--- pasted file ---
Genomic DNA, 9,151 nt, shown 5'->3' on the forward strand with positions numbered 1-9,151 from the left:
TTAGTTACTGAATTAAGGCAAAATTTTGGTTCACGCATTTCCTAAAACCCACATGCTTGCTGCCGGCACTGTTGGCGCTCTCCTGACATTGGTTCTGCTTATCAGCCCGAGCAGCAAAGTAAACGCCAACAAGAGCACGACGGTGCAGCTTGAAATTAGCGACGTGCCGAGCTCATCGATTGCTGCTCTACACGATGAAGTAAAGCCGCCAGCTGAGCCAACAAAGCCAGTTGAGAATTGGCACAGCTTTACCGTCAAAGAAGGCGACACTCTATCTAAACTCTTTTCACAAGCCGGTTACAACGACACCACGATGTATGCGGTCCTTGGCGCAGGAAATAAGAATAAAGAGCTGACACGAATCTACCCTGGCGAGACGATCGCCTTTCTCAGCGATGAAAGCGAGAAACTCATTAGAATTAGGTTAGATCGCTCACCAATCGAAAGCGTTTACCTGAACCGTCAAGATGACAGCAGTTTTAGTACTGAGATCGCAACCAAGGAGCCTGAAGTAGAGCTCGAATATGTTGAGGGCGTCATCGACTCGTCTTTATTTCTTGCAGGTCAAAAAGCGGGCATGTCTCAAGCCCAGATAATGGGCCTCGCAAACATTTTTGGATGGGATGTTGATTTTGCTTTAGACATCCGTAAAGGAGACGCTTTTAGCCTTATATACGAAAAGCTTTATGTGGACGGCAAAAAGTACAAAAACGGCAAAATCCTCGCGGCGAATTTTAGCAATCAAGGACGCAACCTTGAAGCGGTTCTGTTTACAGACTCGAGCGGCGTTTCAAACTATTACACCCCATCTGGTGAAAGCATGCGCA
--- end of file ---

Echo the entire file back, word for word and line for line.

Genomic DNA, 9,151 nt, shown 5'->3' on the forward strand with positions numbered 1-9,151 from the left:
TTAGTTACTGAATTAAGGCAAAATTTTGGTTCACGCATTTCCTAAAACCCACATGCTTGCTGCCGGCACTGTTGGCGCTCTCCTGACATTGGTTCTGCTTATCAGCCCGAGCAGCAAAGTAAACGCCAACAAGAGCACGACGGTGCAGCTTGAAATTAGCGACGTGCCGAGCTCATCGATTGCTGCTCTACACGATGAAGTAAAGCCGCCAGCTGAGCCAACAAAGCCAGTTGAGAATTGGCACAGCTTTACCGTCAAAGAAGGCGACACTCTATCTAAACTCTTTTCACAAGCCGGTTACAACGACACCACGATGTATGCGGTCCTTGGCGCAGGAAATAAGAATAAAGAGCTGACACGAATCTACCCTGGCGAGACGATCGCCTTTCTCAGCGATGAAAGCGAGAAACTCATTAGAATTAGGTTAGATCGCTCACCAATCGAAAGCGTTTACCTGAACCGTCAAGATGACAGCAGTTTTAGTACTGAGATCGCAACCAAGGAGCCTGAAGTAGAGCTCGAATATGTTGAGGGCGTCATCGACTCGTCTTTATTTCTTGCAGGTCAAAAAGCGGGCATGTCTCAAGCCCAGATAATGGGCCTCGCAAACATTTTTGGATGGGATGTTGATTTTGCTTTAGACATCCGTAAAGGAGACGCTTTTAGCCTTATATACGAAAAGCTTTATGTGGACGGCAAAAAGTACAAAAACGGCAAAATCCTCGCGGCGAATTTTAGCAATCAAGGACGCAACCTTGAAGCGGTTCTGTTTACAGACTCGAGCGGCGTTTCAAACTATTACACCCCATCTGGTGAAAGCATGCGCA